The program is also responsible for the licensing of these commercial establishments. Licensing fees are set up by average number of animals slaughtered per year or by average number of finished product poundage processed per year. Tables 1 and 2 below shows the number of slaughter and meat and poultry licenses that have been issued for FY 97.
|Class||Avg. Slaughtered Per Year||No. of Licenses||Annual Fee|
|Small||1 - 500||12||$10.00|
|Medium||501 - 1,000||6||$25.00|
|Large||1,001 - 5,000||3||$50.00|
|Extra Large||Over 5,000||0||$75.00|
|Class||Avg. Poundage Processed Per Year||No. of Licenses||Annual Fee|
|Small||1 - 25,000||14||$10.00|
|Medium||25,001 - 250,000||9||$25.00|
|Large||250,001 - 1,000,000||4||$50.00|
|Extra Large||Over 1,000,000||2||$75.00|
Cooperation with the U.S.D.A.
The state Meat and Poultry Inspection Program is a cooperative program with the
United States Department of Agriculture (USDA). The program is a 50/50 funded program,
with the state's contribution being $542,000 for fiscal year 1997. West Virginia is one of 26
states that have state inspected cooperative programs, and the state meat inspection program
falls under federal guidelines for meat and poultry inspection. Hawaii and Maryland are two
states that the federal government recently took over. According to federal officials, the option
of a state program is up to the individual states. The director of the state meat program states
that the advantage to having a state meat inspection program is that the state inspectors can be
more responsive than Federal officials. For example, if there are lesions on a carcass of an animal,
usually the state inspected program can have one of the veterinarians on staff on site within the
day, whereas the federal program would take much longer. Also, as a division of the Department
of Agriculture, the Meat and Poultry Inspection Program is charged with the promotion of
agricultural businesses in West Virginia. The Department of Agriculture wants and allows
businesses in West Virginia to prosper and spread their wings, whereas the Federal program is
not as concerned - because of its size - about individual business in West Virginia. Also, if a
processor or slaughter facility needed to change its hours of operation, the state program would
promote and assist the individual business owner in providing meat inspection during those
The Federal Food Safety and Inspection Service (FSIS) also does routine comprehensive reviews of the state meat and poultry inspection program. The most recent review by the U.S.D.A. was in 1992 and the program received a Category 1 rating meaning "Acceptable", which is the highest rating possible out of four category ratings. A letter from the Deputy Administrator of USDA Inspection Operations congratulated the Commissioner of Agriculture on "a very successful inspection system."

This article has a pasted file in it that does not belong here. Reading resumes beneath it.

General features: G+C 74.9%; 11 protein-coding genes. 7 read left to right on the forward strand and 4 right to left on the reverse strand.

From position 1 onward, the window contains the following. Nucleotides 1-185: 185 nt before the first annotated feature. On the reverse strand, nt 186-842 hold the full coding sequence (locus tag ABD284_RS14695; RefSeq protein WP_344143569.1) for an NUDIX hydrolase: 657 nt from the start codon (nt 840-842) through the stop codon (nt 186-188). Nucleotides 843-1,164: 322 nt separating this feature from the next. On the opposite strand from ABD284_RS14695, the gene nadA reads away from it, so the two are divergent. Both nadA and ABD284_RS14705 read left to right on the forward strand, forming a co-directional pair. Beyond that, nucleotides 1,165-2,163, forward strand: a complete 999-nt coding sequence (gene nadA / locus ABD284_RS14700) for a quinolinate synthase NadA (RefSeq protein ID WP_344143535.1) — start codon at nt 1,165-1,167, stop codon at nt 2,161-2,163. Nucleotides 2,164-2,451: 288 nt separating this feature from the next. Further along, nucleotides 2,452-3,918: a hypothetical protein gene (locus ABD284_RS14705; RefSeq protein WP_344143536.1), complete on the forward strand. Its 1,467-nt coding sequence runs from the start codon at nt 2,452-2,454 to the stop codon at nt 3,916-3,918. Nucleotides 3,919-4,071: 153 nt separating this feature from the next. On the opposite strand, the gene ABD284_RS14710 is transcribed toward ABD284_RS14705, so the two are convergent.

The program also recently underwent a comprehensive federal review, and a member of the review team stated that the category 1 rating would most likely stay in place, since she found no deficiencies in the state program.
Issue Area 1: The Meat and Poultry Inspection Program is Providing for the Safety
of Consumers of West Virginia Meat and Poultry Products.
Meat and Poultry inspectors engage in daily inspection on each day that a plant is in operation. The inspection begins before a plant starts operations, and everything in the plant is to be inspected. Plants are also required to be cleaned after operations end, and the inspector also checks to make sure the plant wasn't cleaned immediately before his arrival. Any equipment that the inspector feels does not meet his approval can be given a yellow rejection tags which can only be taken off by the inspector. That equipment cannot be used until the yellow tagged equipment has been cleaned and meets the inspectors approval. Inspectors are always present during slaughter of animals. Animals are inspected antemortem (before death), and postmortem (after death). Antemortem inspection includes inspecting the animal by sight while the animal is in motion. This allows the inspector to visually detect whether the animal shows any signs of illness. After slaughter, the head of the animal is removed from the carcass, and the inspector makes a routine inspection for lesions, and any abnormalities. Also, the carcass' liver, kidneys, heart, lungs, spleen, and lymphatic system are inspected. The carcass is then stamped for approval if it passes inspection. If the carcass is not passed for human consumption, it is denatured with blue dye or charcoal in the inspector's presence. In processing plants, among other things, inspectors are checking for cleanliness of equipment used, temperature of refrigeration units, and temperature during cooking if applicable.
The West Virginia Meat and Poultry Inspection Program's management information system, the Performance Based Inspection System (PBIS) was adopted on July 1, 1996. PBIS is a computer based inspection system that uses software provided by the U.S. Department of Agriculture, Food Safety and Inspection Service. This system provides three important functions for inspectors and inspection officials: